3 Tips for Easier Business Travel | msgulfcoast-ymca.ga

I’ve been doing a ton of traveling lately. In and out of hotel rooms, rental cars, airplanes and unfamiliar offices. It’s one confined space after another-a whirlwind of Hilton and Hertz, American Airlines and Arby’s, Samsonite and sleepless nights. You know the drill. And that’s what it feels like…a repetitive mechanism driving a sharp, twisting point into my head.

But I think I have found a way to keep things fresh while traveling for business and at the same time maintain a sense of normalcy that allows me to shift more easily between being man of the house and king of the road.

Maybe these will work for you too:

1. Maintain routine

To ease the transition between home and the road, maintain your routine as much as possible. If you work out in the morning at home, do the same while traveling. Do you usually eat two eggs with a side of bacon for breakfast? Try to get that meal when you’re out of town. Like to shower before you hit the hay? Have at it. A routine makes new surroundings seem more familiar.

2. Talk to the locals

The people you meet on the road can be amazing. From the flight attendants to the hotel desk clerks to the local cab driver-they all have a story. There’s nothing that connects you to a place more than another person. Take the time to get to know these frequently faceless people around you, and you’ll find you’re breaking the monotony of day-to-day travel. Not to mention-these folks know where to go, what to do and everything in between in the city you’re visiting.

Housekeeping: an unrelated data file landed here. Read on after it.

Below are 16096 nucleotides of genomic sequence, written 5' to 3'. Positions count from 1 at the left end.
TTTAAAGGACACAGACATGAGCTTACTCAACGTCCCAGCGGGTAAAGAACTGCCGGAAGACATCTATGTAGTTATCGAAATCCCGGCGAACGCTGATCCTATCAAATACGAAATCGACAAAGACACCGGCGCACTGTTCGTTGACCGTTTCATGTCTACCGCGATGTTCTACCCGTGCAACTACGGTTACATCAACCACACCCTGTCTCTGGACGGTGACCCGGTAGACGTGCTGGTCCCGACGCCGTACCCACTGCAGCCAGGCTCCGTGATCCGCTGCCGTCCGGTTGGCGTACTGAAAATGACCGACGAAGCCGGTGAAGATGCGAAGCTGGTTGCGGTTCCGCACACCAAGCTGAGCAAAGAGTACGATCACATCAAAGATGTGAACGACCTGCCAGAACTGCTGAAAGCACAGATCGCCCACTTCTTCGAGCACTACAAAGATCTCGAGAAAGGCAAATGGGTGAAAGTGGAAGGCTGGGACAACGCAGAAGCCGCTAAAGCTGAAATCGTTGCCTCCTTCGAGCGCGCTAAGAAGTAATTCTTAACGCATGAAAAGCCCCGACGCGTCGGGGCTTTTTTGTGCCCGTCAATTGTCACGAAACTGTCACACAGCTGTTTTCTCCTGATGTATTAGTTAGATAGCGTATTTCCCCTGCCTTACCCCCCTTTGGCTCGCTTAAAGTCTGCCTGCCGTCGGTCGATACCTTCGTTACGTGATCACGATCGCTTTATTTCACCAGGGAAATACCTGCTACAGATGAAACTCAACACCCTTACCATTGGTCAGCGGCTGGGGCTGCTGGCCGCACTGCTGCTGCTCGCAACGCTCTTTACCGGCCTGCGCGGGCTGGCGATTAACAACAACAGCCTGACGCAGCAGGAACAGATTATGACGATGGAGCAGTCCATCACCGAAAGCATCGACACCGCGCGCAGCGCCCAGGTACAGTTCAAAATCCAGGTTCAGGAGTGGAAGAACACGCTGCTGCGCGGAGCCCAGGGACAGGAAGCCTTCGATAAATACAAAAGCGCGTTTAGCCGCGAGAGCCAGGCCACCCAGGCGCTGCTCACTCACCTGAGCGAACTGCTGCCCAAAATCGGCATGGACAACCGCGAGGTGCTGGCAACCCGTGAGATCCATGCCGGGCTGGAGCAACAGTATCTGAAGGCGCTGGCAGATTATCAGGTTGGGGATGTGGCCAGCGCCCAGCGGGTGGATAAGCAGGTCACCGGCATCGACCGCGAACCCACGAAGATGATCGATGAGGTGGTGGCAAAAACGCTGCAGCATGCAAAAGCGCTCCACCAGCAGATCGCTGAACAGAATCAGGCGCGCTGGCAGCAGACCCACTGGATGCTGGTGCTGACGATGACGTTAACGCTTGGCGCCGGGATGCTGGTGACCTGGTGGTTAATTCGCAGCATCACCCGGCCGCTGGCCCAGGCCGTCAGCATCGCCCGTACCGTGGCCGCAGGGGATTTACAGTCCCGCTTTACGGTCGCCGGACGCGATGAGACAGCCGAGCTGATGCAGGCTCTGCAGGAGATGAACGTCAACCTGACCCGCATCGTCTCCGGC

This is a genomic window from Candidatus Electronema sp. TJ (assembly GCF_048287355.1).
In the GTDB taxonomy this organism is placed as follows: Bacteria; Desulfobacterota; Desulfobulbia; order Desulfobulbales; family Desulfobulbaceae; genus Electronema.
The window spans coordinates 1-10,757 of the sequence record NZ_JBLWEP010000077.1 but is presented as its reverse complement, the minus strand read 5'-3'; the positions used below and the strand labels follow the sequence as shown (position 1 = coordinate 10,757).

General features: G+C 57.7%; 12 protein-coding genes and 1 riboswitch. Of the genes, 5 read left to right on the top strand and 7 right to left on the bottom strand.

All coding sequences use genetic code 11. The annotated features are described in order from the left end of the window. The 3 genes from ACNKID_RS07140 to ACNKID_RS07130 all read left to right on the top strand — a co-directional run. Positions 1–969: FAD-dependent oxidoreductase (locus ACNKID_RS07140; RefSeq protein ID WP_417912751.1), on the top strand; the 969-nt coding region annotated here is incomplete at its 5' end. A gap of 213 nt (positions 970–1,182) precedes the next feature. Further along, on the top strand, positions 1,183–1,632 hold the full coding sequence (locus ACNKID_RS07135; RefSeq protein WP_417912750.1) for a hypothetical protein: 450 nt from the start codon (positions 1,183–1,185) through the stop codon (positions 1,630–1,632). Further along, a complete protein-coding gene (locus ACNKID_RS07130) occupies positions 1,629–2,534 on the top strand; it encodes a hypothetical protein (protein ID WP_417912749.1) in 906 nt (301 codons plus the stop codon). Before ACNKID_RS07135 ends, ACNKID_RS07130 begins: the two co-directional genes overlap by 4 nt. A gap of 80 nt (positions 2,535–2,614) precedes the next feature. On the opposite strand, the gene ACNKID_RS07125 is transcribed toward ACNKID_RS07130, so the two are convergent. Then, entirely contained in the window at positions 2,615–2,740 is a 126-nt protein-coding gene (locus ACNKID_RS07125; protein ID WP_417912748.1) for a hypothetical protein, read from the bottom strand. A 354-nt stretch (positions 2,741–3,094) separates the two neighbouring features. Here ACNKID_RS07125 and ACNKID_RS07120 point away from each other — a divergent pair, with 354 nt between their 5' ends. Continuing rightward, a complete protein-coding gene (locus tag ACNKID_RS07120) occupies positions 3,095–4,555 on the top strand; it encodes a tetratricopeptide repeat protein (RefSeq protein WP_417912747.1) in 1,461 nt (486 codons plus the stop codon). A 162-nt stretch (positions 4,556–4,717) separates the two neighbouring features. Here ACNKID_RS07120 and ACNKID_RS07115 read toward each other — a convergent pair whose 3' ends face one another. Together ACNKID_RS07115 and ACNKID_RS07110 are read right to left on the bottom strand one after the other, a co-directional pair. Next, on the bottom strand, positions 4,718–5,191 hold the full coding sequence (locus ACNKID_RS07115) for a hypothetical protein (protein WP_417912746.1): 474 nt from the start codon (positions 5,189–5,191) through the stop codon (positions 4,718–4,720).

3. Soak in the details

When you’re traveling a lot for business, everything can start to look the same–airports, hotels, meeting spaces. But you’ll enjoy the nuances of a new city if you take time to notice what’s unique about the place. The summers are sweltering in New Orleans, but that’s part of the city’s charm (although a steamy, blanket-like charm). The beaches north of Tampa are some of the purest on the Gulf Coast. And the barbecue in Charlotte is second to none (I expect everyone from Texas to Tennessee to pipe in on this one). If you’re able to escape the business demands of the trip, even if just for an hour or two, do it. You’ll feel fresher, sharper and happier.

If you can check off each of these three items on your travel itinerary, the drone of the road will become a hum of relaxation in no time. And those confined spaces will start to feel like open invitations.

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